9, May, 24

Upcoming MTG Bans Could be Surprisingly Boring

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Article at a Glance

For a long time, ban announcement truly felt like the Wild West for MTG players. They would mostly show up with little warning, reap a few problematic cards from some formats, and potentially ruin the financial value of some players’ collections. This, obviously, is not the best way of doing things for players, so things became a bit more scheduled.

Now, there is a ban window after the release of each MTG set, and Outlaws of Thunder Junction’s ban announcement hits this coming Monday, May 13th. Are there any bans coming to Magic’s major formats? We’ll talk about what we think will happen, as well as what we want to happen.

Legacy: No Changes, but Grief is Reasonable, and Bowmasters is Being Watched

Grief

We’re kicking things off with Legacy because, honestly, this is the only format where we actually expect a ban to potentially take place. While ‘no changes’ would surprise absolutely no one, there is a case for a Grief ban in Legacy.

Dimir ReScaminator is the most popular deck in the Legacy format by a decent margin. According to MTGGoldfish, Reanimator strategies are rather far ahead of the pack percentage-wise. Evoking Grief and Reanimating it is akin to the Scam strategies in Modern, but Reanimate can also be repurposed to do much more powerful things.

Notably, Wizards of the Coast did say that they are keeping an eye on Orcish Bowmasters in this format. in a format where Brainstorm is everywhere, Bowmasters is at full power.

Ultimately, we believe that no changes will be the prevailing decision in Legacy for one reason, and one reason only: Modern Horizons 3. This set is slanted to release in June, which is quickly creeping up on us, and will likely have a big impact on Legacy.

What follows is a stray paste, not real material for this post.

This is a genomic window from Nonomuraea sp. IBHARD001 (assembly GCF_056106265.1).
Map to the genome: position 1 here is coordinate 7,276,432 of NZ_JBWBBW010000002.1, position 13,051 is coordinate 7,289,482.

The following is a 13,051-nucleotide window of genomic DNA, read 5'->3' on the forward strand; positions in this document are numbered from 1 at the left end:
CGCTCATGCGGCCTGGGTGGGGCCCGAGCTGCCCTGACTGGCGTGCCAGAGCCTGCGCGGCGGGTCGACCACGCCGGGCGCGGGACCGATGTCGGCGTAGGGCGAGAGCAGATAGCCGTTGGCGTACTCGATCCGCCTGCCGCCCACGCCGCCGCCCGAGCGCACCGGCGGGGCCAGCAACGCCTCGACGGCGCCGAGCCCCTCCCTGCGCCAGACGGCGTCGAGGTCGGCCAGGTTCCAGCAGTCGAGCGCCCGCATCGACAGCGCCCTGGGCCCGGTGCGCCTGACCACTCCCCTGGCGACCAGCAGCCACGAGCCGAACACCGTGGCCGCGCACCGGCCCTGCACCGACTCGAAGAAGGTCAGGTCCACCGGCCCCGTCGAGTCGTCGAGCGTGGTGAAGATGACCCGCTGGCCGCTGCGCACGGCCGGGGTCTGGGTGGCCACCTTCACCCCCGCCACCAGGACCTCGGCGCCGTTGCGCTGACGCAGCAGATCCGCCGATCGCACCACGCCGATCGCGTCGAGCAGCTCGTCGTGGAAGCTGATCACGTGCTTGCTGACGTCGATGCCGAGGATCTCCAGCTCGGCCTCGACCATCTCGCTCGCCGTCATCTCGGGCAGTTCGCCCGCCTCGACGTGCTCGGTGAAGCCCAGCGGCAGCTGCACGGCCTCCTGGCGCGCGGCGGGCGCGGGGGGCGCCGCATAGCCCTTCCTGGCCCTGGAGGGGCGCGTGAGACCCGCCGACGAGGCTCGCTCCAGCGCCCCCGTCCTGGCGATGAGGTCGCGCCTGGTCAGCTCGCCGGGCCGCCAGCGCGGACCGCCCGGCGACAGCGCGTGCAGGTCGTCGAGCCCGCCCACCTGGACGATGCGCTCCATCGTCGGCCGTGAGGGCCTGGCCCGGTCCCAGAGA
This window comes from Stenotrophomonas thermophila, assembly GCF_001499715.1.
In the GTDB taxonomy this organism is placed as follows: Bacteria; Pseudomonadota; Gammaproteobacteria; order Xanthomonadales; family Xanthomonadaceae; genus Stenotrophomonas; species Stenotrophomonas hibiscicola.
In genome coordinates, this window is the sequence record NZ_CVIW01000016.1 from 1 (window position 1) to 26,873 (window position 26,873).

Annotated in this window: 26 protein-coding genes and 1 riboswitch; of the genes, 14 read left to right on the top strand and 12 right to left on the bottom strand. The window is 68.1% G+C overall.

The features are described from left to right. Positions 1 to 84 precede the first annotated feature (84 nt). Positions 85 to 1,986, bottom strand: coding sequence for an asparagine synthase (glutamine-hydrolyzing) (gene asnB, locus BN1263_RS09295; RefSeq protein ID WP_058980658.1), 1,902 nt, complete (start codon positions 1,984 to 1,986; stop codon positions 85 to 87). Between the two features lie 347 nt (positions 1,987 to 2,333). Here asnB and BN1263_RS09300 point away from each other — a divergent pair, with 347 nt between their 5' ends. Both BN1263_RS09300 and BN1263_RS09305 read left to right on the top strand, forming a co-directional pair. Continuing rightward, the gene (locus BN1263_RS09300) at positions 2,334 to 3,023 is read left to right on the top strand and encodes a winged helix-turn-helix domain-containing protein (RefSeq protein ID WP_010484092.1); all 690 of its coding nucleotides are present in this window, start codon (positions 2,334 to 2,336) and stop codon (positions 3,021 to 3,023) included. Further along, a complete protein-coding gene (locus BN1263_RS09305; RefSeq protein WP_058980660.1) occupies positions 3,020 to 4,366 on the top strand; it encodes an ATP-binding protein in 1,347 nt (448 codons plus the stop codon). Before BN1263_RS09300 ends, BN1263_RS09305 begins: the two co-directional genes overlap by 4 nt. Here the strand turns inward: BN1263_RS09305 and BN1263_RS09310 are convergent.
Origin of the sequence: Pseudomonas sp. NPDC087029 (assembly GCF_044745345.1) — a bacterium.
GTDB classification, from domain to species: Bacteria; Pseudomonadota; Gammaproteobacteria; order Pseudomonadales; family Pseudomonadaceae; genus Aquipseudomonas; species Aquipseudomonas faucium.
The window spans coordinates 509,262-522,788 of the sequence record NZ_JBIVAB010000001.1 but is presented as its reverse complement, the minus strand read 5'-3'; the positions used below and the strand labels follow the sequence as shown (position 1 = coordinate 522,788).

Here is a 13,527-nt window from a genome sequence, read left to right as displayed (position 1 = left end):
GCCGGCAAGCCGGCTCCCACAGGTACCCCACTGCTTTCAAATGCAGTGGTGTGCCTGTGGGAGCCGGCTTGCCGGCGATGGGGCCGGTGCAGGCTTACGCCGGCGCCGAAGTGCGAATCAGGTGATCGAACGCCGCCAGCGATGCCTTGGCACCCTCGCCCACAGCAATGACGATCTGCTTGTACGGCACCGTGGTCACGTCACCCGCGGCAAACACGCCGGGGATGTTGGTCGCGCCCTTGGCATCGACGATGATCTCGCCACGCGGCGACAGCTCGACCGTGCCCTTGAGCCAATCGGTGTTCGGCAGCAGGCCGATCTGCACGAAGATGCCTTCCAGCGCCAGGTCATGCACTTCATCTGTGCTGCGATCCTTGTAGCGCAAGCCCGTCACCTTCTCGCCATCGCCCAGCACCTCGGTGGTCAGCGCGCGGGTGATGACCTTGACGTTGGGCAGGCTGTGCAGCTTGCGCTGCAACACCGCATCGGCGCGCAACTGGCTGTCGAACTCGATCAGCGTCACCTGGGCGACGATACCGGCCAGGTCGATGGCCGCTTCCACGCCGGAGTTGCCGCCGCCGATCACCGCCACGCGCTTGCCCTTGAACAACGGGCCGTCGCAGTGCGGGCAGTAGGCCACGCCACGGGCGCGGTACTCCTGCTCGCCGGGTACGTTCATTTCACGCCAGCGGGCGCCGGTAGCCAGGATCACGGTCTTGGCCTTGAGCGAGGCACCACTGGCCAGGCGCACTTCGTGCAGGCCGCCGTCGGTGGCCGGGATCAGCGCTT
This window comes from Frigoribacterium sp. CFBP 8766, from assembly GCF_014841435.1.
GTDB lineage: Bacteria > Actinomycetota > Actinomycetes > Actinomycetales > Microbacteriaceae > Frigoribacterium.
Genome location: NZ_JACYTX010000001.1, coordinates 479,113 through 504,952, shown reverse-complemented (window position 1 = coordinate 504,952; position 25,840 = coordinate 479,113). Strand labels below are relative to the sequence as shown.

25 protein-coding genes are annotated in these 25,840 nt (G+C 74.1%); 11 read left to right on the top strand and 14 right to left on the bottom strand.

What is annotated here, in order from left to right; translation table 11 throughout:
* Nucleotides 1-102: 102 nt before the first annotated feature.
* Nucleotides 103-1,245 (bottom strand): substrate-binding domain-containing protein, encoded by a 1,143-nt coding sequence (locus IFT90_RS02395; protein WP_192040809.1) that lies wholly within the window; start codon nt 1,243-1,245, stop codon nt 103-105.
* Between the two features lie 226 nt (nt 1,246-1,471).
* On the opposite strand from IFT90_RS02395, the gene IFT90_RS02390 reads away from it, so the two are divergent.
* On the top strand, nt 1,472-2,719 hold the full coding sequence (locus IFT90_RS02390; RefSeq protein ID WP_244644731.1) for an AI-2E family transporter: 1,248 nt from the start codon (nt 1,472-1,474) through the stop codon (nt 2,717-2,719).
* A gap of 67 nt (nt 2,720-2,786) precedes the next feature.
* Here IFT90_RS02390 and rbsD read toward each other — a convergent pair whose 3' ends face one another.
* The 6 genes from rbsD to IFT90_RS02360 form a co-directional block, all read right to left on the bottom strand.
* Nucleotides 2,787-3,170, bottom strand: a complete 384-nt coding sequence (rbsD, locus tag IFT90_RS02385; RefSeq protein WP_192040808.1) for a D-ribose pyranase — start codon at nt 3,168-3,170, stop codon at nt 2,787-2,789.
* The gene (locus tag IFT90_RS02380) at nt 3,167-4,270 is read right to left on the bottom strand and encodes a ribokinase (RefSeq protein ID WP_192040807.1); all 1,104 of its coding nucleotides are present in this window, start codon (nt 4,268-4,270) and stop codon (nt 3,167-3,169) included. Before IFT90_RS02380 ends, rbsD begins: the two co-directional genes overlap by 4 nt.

As a reminder, Modern Horizons 3 itself is not the only thing legal for Legacy, the Commander cards will also all be legacy legal. We haven’t seen much of the Commander cards as of yet, but there are some powerhouses amongst them that may shake up Legacy somewhat. With the potential for big changes on the horizon, deciding to wait and see where things fall is a perfectly reasonable decision.

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Modern: No Changes

If Modern Horizons 3 weren’t just around the corner, there would be room for a very different discussion. Because the format-shaking set is on its way shortly, banning anything now would likely be pretty shortsighted. Modern Horizons and Modern Horizons 2 completely warped the metagame and made a lot of previously oppressive strategies totally obsolete. While MTG designers state that this shakeup won’t be quite as devastating, the playing field should still see a big change.

Even if Modern Horizons 3 wasn’t literally on the horizon, the Modern format isn’t in a terrible place at the moment. Scam, Yawgmoth, Amulet Titan, Living End, Domain Zoo, Creativity, Goryo’s Vengeance, Tron, and Murktide all seem perfectly playable. Sure, Scion of Draco does threaten to have a homogenous effect on the format alongside Leyline of the Guildpact, and while that was definitely a concern for some period of time, and will likely continue to be a concern moving forward, it doesn’t seem to have an overbearing presence right now.